the sounds we make – part two

There is a sociolinguistic theory that assigns primacy to those emotions  which have the most derrivative words, the thinking being that if we have so many words for it then it must be key to our understanding of our language and ourselves.

And then there is ‘grief’.

There is a strange language that we don’t use in everyday life that seems to be suddenly and pervasivly availible to you the moment that somebody dies, it is as though all the cliches and nightmares you’ve had of that moment are no longer spectres but real and unwakeable. The muttered “I keep thinking she’ll walk through the door” and “this feels like a dream” that you have seen so many times in bad films and worse novels is something that is suddenly so horribly true that you cannot help but apologize to an author you never liked because those really are the only words.

There are the same few words that we use time and time again for this moment, the same phrases, in books and newspapers, movies and poems that you think so old and  so overused – and they become not faulty literary devices, but an indication of the sheer and utter humanity that we all share when somebody dies. That we are so human that we can’t find any other words than the ones that we have always used, to tell the people we have always known, that there is nothing but grief.

There is much sadness here friends, my heart is heavy but I am ok. I wanted to thank all of you for your words that buoyed me and moved me forward through the dream and to the end where I may not have better words, but I do better understand those that we use.




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5 responses to “the sounds we make – part two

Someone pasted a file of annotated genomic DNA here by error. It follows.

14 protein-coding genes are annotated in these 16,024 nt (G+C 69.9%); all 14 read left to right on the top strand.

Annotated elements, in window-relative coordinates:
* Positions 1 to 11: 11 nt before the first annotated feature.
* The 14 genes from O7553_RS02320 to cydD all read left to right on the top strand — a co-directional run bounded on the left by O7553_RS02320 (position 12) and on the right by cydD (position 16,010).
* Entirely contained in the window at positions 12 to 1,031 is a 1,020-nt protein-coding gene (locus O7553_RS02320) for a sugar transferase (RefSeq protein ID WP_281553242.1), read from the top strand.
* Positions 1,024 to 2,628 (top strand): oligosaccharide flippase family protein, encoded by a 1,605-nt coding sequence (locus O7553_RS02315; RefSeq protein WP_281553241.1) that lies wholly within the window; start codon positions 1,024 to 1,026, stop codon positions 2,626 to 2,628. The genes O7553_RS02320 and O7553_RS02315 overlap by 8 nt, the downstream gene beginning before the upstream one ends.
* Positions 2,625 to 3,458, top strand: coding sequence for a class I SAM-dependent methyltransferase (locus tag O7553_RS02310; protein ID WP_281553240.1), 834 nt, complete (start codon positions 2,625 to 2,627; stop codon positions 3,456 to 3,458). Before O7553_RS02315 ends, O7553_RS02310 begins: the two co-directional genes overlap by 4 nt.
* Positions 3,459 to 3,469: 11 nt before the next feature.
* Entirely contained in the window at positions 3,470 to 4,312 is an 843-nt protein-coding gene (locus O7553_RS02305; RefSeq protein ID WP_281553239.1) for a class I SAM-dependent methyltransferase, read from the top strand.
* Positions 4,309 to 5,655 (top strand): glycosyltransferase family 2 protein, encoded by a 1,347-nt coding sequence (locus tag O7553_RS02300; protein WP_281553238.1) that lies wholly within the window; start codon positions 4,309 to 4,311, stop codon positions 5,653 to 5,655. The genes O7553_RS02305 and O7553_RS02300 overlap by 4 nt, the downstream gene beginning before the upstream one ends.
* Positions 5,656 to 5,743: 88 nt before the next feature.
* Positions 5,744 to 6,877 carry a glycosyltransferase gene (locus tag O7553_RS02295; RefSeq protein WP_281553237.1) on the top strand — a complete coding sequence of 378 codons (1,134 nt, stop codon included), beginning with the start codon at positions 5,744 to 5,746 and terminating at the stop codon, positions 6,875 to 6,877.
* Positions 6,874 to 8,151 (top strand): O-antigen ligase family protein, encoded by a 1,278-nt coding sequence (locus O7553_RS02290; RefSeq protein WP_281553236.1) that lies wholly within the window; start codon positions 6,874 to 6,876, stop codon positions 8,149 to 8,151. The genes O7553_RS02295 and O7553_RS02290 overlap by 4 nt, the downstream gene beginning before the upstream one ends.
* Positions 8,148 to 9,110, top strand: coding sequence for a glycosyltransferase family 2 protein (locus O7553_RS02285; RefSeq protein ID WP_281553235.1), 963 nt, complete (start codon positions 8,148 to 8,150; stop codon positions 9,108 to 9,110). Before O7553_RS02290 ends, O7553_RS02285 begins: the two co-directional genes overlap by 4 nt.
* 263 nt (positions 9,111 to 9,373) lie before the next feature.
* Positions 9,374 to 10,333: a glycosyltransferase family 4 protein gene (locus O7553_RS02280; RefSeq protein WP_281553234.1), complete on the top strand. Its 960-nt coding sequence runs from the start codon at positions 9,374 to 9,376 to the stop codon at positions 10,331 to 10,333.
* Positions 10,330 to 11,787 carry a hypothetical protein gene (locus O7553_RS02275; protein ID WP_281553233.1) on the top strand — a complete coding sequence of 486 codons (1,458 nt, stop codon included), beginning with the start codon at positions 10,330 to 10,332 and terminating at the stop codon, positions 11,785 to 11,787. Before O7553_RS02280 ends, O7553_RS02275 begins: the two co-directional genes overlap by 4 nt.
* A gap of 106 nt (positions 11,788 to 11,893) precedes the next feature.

1. p.

    When there are no words, there are hugs.
    Here’s one for you.


    love, p.

  2. The best description about losing a loved one that I’ve heard is from a Lemony Snicket book that has always stuck with me. I think it’s the best physical comparison to emotional loss that I’ve read because it’s so simple:

    “It is like walking up the stairs to your bedroom in the dark, and thinking there is one more stair than there is. Your foot falls down, through the air, and there is a sickly moment of dark surprise as you try to readjust the way you thought of things. The Baudelaire orphans were crying not only for their Uncle Monty, but for their own parents, and this dark and curious feeling of falling that accompanies every great loss.”

  3. That is just about perfect, because I think we’ve all missed a stair, so to speak. Thanks Kyla.

  4. beautifully put. thinking of you..

  5. One of my professors just passed away, and I feel exactly the same way about it—you keep thinking that you’ll come across him in the hall, he’ll ask you about how research is going…it’s really odd.

    Kyla is exactly right – the quote from Lemony Snicket says it all…it’s like your brain is searching for a step that really isn’t there—and you’re left trying to ask all sorts of logical questions about where it is and finally realizing that it’s gone. Something changed. And it will never be the same again. You’ll learn to recalibrate for that missing step, but you’re still left there in the dark, befuddled.

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